After posting $75,000 cash bail for firearms and drug offenses, Zurisaday Villasenor Mendez, 22, did not appear for his court hearing
After spending 15 months in the Belize Central Prison, since Corozal Police charged him in November 2012 with firearm and drug offenses, Mexican national Zurisaday Villasenor Mendez, 22, secured a $75,000 cash bail from the Supreme Court on February 10, and appears to have fled the jurisdiction of Belize’s Magistracy since then.
Mendez’s case was called up on Tuesday at the Belize City Magistrate’s Court, to which it had been transferred from the Corozal Magistrate’s Court due to security concerns. But neither Mendez nor any of his three attorneys showed up at court.
The conditions that Supreme Court Justice John Gonzalez had imposed on Mendez’s bail was that he was to surrender all his travel documents; he was supposed to report to the Corozal Police Station, and he was to appear at all adjournments of his case. Mendez, however, had reportedly failed to report to the police station.
When the court orderly called Mendez’s name this morning, no one answered. Returning into the courtroom and announcing the “no appearance,” the Corozal Magistrate Narda Morgan, who is presiding over the case, remarked: “That was expected.”
Director of Public Prosecutions Cheryl-Lynn Vidal, who is prosecuting the case and who had vehemently objected to the granting of bail to Mendez, submitting that he is a flight risk, expressed that the attorneys were disrespecting the court by their non-appearance.
Vidal contacted Arthur Saldivar – one of Mendez’s attorneys, who was at court in Belmopan, and who conveyed that he had spoken to another of his client’s attorneys, Ellis Arnold, who assured him that their client would be at court. After telephone conversations between Saldivar and Vidal, the court learned that Mendez was in Corozal at that point.
So, minutes after the hearing had convened in the #6 Magistrate’s courtroom, Magistrate Morgan ordered that Mendez’s $75,000 bail be forfeited. And she promptly issued a bench warrant for his apprehension, before adjourning the case sine die (indefinitely).
Prior to obtaining bail, Mendez’s attorneys had filed a motion at the Supreme Court, contending that their client’s constitutional rights were being violated, because of the prolonged time he had been on remand. That case has not yet been called up by the court.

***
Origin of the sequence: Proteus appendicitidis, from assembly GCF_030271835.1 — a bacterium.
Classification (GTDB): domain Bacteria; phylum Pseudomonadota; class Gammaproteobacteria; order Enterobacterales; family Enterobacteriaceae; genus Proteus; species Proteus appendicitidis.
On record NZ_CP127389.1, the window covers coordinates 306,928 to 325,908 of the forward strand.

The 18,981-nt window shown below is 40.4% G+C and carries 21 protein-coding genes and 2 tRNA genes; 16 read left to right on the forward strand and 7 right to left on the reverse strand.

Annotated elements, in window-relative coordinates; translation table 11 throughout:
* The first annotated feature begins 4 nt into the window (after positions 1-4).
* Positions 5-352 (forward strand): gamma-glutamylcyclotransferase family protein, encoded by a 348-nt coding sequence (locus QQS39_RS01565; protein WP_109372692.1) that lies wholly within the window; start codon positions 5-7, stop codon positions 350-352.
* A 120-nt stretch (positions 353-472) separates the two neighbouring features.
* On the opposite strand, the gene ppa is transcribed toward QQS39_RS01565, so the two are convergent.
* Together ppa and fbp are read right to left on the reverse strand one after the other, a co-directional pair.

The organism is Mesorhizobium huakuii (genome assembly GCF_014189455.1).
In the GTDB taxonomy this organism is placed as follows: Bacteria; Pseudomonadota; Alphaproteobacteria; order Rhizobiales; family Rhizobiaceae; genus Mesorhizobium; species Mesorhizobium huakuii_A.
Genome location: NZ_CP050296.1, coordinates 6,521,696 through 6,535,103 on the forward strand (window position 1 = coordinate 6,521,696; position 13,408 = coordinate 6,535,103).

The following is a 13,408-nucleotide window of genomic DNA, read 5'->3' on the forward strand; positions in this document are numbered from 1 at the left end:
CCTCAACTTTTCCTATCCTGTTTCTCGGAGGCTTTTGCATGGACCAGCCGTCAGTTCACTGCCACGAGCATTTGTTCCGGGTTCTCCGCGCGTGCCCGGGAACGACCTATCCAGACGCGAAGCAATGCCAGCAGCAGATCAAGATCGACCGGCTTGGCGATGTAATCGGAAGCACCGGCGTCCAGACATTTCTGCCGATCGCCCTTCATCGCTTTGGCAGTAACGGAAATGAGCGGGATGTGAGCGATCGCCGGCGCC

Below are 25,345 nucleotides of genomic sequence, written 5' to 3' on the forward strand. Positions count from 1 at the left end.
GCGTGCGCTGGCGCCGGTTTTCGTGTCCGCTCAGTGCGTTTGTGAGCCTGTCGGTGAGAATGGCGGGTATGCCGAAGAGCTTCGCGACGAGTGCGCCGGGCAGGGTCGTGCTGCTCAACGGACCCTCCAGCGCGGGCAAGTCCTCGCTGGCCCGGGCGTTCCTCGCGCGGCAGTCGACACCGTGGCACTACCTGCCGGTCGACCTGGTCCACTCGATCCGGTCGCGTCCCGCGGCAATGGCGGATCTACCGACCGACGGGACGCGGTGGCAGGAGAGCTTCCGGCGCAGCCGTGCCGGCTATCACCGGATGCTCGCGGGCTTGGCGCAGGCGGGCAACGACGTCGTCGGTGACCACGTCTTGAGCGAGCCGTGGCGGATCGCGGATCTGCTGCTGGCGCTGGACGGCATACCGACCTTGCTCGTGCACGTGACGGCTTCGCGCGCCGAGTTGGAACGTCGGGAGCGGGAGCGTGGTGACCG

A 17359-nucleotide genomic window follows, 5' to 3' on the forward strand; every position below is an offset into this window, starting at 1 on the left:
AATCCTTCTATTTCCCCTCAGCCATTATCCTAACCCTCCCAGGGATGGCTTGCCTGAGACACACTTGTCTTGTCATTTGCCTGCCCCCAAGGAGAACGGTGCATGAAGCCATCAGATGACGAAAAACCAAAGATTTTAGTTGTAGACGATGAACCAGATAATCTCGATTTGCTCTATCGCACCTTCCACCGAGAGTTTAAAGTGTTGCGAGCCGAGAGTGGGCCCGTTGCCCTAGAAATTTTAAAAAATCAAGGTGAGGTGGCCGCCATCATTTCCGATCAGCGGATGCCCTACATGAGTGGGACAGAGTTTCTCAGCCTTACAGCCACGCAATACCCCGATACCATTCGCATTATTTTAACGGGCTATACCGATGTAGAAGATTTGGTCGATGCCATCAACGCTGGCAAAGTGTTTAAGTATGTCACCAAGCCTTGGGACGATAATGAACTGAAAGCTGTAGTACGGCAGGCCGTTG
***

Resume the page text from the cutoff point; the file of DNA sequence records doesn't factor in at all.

On November 1, 2012, Corozal Police busted Mendez at the Las Vegas Hotel, near the Santa Elena border. A search of room #103, where police apprehended him, led to the discovery of an incredible stash of weapons, communications devices, cocaine and marijuana, leading cops to believe that he is connected to the drug underworld at best, or was on a mission to carry out some nefarious deed. Police believed that they could connect Mendez to the stash of weapons and drugs, so he was charged.
Inside room #103 where Mendez was, police found a black Glock .40 mm pistol, with 14 live rounds; a black and grey Ruger brand 9mm pistol, which was loaded with 16 rounds; a silver and black magazine which contained (10) .9mm rounds; a transparent plastic bag with 28 grams of suspected cocaine; a zip lock plastic bag with 2 grams of suspected cannabis; a transparent plastic bag containing 7 grams of suspected cannabis; an assortment of radio communication devices; antennas; cell phones; a green face-mask; and 2 pieces of jewelry.
Inside room #102, police found an assortment of food supplies, clothing, alcoholic beverages, documents and luggage. The keys for several vehicles were also found inside the rooms. The vehicles to which the keys gave access included a Mazda car, a Chevrolet double cab pick-up, a red Ford 250 pick-up, with no license plates, and a double cab Ford pickup with a license plate. All of the vehicles were parked on the hotel’s compound.
Inside one of the parked vehicles, more arms and ammunition were discovered — a pair of black and brown Ak-47 rifles which were loaded with 30 and 26 rounds of 7.62 mm ammunition, respectively.
Behind the passenger seat inside the vehicle where the AK-47’s were found, police also found a black G-Cherokee brand .9mm pistol with 16 rounds; a black 9mm magazine, with 16 rounds; another magazine with 10 rounds; 2 empty magazines and a Colt Super .38 pistol.
For his guns and ammunition, police charged Mendez with 1 count of keeping a prohibited firearm, 2 counts of keeping prohibited ammunition, 3 counts of keeping an unlicensed firearm, 4 counts of keeping unlicensed ammunition, 5 counts of drug trafficking, and 6 counts of possession of controlled drugs.
He had pleaded not guilty to all the charges.